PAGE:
The Center for Integrated Seismicity Research (CISR) at The University of Texas at Austin (UT) is a multidisciplinary, trans-college research center managed by the Bureau of Economic Geology (BEG). The overall goals of CISR are to conduct fundamental and applied research to better understand naturally occurring and potentially induced seismicity and the associated risks. The research is designed to understand the subsurface processes that may influence seismicity, quantify and reduce risk to the citizens and infrastructure of Texas, and improve standards of practice to mitigate seismicity that may stem from industrial activity. Effective strategies will be developed for communicating with stakeholders and responding to public concerns regarding seismicity. CISR is funded by the State of Texas through the TexNet Seismic Monitoring Project and also by industrial associate partners.
CISR’s research areas include including seismology, geologic characterization, reservoir modeling, seismic hazard and risk assessment, and seismic risk social science. TexNet funding supports research projects in seismology, geologic characterization, and reservoir modeling via the 2015 TexNet legislation. Through an industrial associate program at the BEG, the petroleum industry participates in CISR allowing us to maintain a more robust science program across all of the research themes, resulting in a more integrated and application-driven science program. The success of CISR to generate transformational science relies on our industry partners to share their datasets, expertise, and perspectives.
The TexNet Seismic Network and associated research is led by Principal Investigators Dr. Peter Hennings, Dr. Ellen Rathje, and Dr. Alexandros Savvaidis. This research collaboration spans the Bureau of Economic Geology, the Institute for Geophysics, and the Department of Petroleum and Geosystems Engineering at The University of Texas, SMU’s North Texas Seismicity Study Group, and the Department of Petroleum Engineering at Texas A&M University.
With the addition of funding and collaboration from the Industrial Associates program the research collaboration grows stronger in the aforementioned areas and includes The University of Texas’ Departments of Civil, Architectural, and Environmental Engineering, Psychology, and the Moody College of Advertising and Public Relations.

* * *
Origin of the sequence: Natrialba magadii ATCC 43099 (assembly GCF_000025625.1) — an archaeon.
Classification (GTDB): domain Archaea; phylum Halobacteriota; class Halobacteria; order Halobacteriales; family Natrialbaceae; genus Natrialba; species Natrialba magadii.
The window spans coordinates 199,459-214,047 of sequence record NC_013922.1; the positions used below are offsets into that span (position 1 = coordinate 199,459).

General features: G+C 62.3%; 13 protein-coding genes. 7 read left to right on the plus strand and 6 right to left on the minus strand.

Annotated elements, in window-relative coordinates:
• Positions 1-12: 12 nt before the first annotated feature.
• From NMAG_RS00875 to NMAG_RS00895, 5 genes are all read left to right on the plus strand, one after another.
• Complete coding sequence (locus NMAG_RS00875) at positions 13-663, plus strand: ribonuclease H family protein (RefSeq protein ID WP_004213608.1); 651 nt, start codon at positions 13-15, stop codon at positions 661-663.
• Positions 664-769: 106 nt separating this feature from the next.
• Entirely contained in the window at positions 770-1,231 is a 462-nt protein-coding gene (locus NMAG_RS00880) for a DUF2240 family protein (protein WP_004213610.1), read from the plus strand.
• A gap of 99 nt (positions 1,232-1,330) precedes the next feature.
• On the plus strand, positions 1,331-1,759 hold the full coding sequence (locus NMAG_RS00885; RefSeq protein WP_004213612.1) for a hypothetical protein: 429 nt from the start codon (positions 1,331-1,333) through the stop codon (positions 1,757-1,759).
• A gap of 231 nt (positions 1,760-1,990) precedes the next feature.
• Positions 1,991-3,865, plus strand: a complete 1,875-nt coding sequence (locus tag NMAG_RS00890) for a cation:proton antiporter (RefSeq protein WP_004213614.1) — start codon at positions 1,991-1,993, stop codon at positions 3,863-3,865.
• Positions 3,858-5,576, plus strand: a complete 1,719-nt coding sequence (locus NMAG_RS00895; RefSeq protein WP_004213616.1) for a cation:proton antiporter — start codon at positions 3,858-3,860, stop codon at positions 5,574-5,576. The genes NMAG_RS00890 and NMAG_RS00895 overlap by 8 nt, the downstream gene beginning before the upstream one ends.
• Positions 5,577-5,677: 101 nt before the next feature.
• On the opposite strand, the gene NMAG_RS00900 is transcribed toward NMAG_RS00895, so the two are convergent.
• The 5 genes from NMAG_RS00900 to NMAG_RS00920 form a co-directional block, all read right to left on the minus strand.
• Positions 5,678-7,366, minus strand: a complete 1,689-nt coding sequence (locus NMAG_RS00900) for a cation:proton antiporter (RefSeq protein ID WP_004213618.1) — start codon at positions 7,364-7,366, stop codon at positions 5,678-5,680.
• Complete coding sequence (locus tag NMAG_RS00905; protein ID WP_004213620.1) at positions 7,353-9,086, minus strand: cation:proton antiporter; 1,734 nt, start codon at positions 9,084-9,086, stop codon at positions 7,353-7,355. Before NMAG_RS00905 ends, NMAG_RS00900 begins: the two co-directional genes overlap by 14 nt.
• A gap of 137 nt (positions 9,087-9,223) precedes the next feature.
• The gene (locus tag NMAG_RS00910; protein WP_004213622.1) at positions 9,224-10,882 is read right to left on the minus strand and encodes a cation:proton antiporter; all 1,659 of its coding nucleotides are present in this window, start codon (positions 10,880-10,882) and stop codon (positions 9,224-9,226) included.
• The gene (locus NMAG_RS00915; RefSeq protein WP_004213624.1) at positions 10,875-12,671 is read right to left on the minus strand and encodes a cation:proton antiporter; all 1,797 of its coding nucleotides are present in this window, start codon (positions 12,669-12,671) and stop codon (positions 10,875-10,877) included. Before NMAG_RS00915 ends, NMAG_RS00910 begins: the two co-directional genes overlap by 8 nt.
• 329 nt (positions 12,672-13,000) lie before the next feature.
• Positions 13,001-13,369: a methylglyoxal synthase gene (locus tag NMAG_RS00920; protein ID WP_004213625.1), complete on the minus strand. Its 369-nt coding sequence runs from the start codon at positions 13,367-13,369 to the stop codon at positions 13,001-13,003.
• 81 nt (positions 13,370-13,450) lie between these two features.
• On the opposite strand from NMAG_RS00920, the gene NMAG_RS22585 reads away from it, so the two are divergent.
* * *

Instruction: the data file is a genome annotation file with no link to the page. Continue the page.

Research Goals and Themes
The TexNet-CISR research portfolio will have defined value and impact. The overarching goals are to:
- produce accurate and detailed seismicity/ground-shaking data
- gain a mechanistic understanding of how fluid-pressure triggers faulting and seismicity
- improve methods for managing and risking of subsurface fluid injection and disposal
- perform assessments of the seismogenic potential of sedimentary basins in Texas
- improve assessments of seismic hazard to infrastructure in Texas
- improve vehicles for communication of data, knowledge and risk to a variety of stakeholders
- establish of an appropriate seismicity response management capacity
The TexNet-CISR research portfolio has these themes which are represented by 14 individual projects which can be found at the Research Projects link to the right:
- TexNet Permanent and Transportable Network Array Products
- earthquake data, locations, calibrated magnitudes, catalog
- earthquake sequences, source characterizations, triggering analysis
- Geologic Characterization
- in situ stress, fault characteristics, fluid data and budgets, geological models
- Geomechanics and Reservoir Engineering
- fault sensitivity, pore pressure/reservoir models, rupture models
- Seismic Hazards and Risk Assessment
- site characterization, shake maps, infrastructure vulnerability
- Seismic Risk Social Science
- stakeholder attitudes and bias, communication mechanisms and strategies
These challenging research themes are connected in an integrated plan whereby results and dependencies are shared to maximize integration and the development of applicable products as well as leading research. The projects are roughly connected as shown here:
Initially, TexNet and CISR will serve the specific geography and geology of Texas, and therefore the research portfolio contains overarching themes as well as geographically-specific emphases. As per the graphic below, the first geographic thrust will be an integrated assessment of the seismicity potential of the Ft. Worth Basin and how it might relate to oil and gas operations. This will take several years to complete. For this project the TexNet/CISR group has partnered with the Stanford SCITS group to collaborate with participating petroleum operators in the Ft. Worth Basin who will provide access to proprietary subsurface data as well as their extensive expertise. SMU and Texas A&M University will also participate in the research to make this a truly integrated effort that leverages the technical strengths of the participating groups and prevents duplication of effort.
Once this integrated effort is moving forward quickly, the focus of CISR will begin to switch to the seismicity potential of the greater Permian Basin and especially the Delaware Basin where oil shale development is expected to accelerate in the coming years. The Eagle Ford play area, the East Texas Bain and Haynesville play area, and the Texas Panhandle are areas that will receive research focus in the future.